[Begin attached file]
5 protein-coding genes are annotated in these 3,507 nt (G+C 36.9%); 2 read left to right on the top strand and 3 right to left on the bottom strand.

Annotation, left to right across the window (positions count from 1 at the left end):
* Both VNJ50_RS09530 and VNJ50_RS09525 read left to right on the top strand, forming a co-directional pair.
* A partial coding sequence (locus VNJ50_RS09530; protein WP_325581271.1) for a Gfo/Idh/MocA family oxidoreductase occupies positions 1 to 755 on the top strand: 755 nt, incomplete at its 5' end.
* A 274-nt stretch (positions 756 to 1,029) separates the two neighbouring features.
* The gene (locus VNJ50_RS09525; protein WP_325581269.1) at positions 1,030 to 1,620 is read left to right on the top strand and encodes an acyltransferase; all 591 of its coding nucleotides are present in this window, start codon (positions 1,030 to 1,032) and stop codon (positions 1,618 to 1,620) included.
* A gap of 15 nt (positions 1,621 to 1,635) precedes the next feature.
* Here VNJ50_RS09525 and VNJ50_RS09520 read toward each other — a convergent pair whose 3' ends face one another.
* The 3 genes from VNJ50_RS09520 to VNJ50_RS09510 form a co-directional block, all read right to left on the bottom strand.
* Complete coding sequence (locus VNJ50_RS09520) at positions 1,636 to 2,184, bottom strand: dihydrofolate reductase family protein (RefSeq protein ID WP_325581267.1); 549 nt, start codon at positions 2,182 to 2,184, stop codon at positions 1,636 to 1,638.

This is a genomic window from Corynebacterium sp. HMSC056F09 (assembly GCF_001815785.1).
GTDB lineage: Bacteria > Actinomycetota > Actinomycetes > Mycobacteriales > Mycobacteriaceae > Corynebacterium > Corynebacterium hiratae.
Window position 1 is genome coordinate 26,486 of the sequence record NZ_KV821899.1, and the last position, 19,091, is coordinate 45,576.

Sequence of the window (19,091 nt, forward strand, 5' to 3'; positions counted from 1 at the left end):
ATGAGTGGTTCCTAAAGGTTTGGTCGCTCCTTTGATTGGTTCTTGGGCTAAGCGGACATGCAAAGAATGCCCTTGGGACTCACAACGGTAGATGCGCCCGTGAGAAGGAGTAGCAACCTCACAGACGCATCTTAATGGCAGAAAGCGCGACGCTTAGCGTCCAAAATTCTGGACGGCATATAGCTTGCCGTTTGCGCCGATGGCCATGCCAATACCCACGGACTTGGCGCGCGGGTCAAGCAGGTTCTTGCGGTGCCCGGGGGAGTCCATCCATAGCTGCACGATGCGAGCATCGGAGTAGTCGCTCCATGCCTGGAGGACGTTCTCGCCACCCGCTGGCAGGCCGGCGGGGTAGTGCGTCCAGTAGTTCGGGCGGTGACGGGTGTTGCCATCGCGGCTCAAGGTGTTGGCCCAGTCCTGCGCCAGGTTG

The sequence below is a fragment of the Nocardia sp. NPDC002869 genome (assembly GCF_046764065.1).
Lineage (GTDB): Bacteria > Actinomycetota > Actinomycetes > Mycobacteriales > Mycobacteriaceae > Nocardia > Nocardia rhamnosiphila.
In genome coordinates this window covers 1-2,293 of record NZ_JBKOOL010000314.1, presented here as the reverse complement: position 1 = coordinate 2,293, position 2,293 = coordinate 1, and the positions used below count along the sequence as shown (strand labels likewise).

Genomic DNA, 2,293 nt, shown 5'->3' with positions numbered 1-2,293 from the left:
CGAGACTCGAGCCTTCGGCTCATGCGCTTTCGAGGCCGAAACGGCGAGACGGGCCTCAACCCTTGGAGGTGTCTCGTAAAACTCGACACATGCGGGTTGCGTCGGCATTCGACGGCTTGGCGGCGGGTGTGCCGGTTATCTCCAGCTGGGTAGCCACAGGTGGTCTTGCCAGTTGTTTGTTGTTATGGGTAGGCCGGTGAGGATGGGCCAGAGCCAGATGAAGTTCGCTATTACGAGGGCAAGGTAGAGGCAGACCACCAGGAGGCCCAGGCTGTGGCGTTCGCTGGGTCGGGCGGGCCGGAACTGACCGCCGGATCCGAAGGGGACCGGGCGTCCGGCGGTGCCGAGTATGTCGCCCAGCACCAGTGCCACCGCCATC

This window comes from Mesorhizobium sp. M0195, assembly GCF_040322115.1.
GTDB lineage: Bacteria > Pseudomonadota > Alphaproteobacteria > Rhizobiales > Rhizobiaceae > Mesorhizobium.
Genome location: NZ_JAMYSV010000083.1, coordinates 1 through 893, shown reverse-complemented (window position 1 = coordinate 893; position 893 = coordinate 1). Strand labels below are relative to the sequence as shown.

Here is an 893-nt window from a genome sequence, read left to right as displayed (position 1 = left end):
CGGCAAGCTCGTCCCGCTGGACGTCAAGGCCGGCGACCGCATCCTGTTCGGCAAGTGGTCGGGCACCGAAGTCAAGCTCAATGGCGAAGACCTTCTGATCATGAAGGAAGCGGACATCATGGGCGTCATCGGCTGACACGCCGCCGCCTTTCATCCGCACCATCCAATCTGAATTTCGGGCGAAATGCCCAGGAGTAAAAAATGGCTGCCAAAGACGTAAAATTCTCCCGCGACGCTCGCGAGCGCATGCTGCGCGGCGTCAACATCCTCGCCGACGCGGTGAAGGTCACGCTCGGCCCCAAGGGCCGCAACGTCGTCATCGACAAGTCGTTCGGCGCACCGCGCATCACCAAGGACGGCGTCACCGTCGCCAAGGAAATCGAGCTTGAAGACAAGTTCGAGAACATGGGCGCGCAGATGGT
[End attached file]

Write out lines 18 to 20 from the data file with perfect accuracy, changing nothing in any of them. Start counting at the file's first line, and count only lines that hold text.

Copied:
In genome coordinates this window covers 1-2,293 of record NZ_JBKOOL010000314.1, presented here as the reverse complement: position 1 = coordinate 2,293, position 2,293 = coordinate 1, and the positions used below count along the sequence as shown (strand labels likewise).

Genomic DNA, 2,293 nt, shown 5'->3' with positions numbered 1-2,293 from the left:
CGAGACTCGAGCCTTCGGCTCATGCGCTTTCGAGGCCGAAACGGCGAGACGGGCCTCAACCCTTGGAGGTGTCTCGTAAAACTCGACACATGCGGGTTGCGTCGGCATTCGACGGCTTGGCGGCGGGTGTGCCGGTTATCTCCAGCTGGGTAGCCACAGGTGGTCTTGCCAGTTGTTTGTTGTTATGGGTAGGCCGGTGAGGATGGGCCAGAGCCAGATGAAGTTCGCTATTACGAGGGCAAGGTAGAGGCAGACCACCAGGAGGCCCAGGCTGTGGCGTTCGCTGGGTCGGGCGGGCCGGAACTGACCGCCGGATCCGAAGGGGACCGGGCGTCCGGCGGTGCCGAGTATGTCGCCCAGCACCAGTGCCACCGCCATC